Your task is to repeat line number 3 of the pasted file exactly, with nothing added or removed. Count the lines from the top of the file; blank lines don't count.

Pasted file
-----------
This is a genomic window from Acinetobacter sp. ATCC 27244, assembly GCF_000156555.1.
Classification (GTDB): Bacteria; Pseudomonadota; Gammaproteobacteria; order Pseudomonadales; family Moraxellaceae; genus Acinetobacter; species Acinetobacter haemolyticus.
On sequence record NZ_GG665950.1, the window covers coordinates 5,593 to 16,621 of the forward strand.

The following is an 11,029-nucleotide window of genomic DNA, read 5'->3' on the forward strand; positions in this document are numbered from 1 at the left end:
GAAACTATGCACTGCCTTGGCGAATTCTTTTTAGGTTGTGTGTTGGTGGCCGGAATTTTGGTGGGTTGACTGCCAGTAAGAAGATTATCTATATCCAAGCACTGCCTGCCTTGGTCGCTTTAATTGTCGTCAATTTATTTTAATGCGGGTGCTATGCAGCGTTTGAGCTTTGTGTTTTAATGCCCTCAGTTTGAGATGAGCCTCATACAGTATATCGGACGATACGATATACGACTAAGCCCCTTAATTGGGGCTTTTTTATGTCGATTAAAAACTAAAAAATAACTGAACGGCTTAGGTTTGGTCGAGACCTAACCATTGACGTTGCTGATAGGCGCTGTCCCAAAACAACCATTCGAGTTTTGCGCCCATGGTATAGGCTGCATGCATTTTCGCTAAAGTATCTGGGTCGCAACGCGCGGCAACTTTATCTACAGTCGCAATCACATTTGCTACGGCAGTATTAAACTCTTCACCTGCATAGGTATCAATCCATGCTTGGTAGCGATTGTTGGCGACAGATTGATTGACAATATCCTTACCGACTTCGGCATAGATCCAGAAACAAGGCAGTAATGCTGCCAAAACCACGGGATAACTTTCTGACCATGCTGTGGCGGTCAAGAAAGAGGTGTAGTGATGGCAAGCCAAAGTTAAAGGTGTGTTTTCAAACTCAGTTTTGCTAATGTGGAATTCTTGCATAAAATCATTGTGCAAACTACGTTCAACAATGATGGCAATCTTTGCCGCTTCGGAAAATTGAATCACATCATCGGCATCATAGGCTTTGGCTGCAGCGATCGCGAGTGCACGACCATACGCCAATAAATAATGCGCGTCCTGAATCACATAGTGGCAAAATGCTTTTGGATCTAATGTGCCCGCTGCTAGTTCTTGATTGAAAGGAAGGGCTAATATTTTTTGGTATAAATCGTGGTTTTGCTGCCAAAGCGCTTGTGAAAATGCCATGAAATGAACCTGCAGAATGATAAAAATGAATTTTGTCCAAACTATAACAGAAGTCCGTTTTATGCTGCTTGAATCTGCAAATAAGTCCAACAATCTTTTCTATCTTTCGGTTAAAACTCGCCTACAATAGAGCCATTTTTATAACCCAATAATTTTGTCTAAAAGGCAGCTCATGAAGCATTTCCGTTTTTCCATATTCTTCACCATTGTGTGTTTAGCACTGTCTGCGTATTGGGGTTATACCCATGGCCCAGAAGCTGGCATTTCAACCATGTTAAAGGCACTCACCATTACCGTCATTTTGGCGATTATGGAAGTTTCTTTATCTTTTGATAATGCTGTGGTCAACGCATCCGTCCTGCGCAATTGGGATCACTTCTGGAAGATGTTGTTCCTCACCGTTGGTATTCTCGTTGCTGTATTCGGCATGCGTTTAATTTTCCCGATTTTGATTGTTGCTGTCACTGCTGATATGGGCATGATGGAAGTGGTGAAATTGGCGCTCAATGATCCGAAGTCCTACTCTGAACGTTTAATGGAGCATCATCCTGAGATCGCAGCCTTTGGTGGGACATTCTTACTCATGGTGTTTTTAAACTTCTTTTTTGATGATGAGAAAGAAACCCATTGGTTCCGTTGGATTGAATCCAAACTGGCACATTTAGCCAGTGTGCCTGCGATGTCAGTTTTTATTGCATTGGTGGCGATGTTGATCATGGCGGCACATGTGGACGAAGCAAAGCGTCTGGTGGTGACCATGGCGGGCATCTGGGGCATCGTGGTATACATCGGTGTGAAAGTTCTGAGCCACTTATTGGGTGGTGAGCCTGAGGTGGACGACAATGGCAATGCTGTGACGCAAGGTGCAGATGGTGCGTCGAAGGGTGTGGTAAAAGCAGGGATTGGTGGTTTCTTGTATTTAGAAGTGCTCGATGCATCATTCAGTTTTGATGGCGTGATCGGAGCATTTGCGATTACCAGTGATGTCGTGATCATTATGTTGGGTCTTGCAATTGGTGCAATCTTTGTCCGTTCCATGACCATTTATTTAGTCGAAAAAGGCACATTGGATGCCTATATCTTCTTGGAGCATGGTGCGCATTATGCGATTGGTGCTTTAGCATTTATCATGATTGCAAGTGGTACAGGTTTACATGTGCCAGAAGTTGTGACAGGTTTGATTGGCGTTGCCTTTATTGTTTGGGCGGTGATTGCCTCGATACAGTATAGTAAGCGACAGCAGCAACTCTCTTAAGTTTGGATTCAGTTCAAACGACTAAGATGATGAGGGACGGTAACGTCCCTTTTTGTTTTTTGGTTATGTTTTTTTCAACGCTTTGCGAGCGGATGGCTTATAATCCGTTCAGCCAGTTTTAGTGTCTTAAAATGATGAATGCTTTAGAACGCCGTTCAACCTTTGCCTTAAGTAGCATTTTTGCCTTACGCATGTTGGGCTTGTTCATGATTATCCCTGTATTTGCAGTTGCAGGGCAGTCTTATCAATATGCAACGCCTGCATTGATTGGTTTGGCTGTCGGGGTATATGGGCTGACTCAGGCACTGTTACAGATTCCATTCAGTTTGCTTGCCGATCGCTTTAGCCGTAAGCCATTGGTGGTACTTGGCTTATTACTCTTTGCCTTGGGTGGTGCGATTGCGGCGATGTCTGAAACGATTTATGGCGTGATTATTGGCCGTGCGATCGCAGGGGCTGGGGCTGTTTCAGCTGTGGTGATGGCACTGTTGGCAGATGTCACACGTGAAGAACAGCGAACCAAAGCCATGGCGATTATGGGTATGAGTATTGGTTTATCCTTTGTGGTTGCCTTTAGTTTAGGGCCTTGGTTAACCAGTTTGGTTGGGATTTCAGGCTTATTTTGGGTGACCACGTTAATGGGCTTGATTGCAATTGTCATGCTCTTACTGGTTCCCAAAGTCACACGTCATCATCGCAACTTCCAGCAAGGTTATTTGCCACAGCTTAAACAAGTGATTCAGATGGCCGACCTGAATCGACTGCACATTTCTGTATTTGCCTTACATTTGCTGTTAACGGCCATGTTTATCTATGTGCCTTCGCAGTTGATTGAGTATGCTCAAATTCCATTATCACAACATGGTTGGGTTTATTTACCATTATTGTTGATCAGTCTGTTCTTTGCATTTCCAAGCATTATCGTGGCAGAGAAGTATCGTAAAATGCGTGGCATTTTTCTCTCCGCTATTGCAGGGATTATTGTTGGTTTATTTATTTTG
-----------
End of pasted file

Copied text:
On sequence record NZ_GG665950.1, the window covers coordinates 5,593 to 16,621 of the forward strand.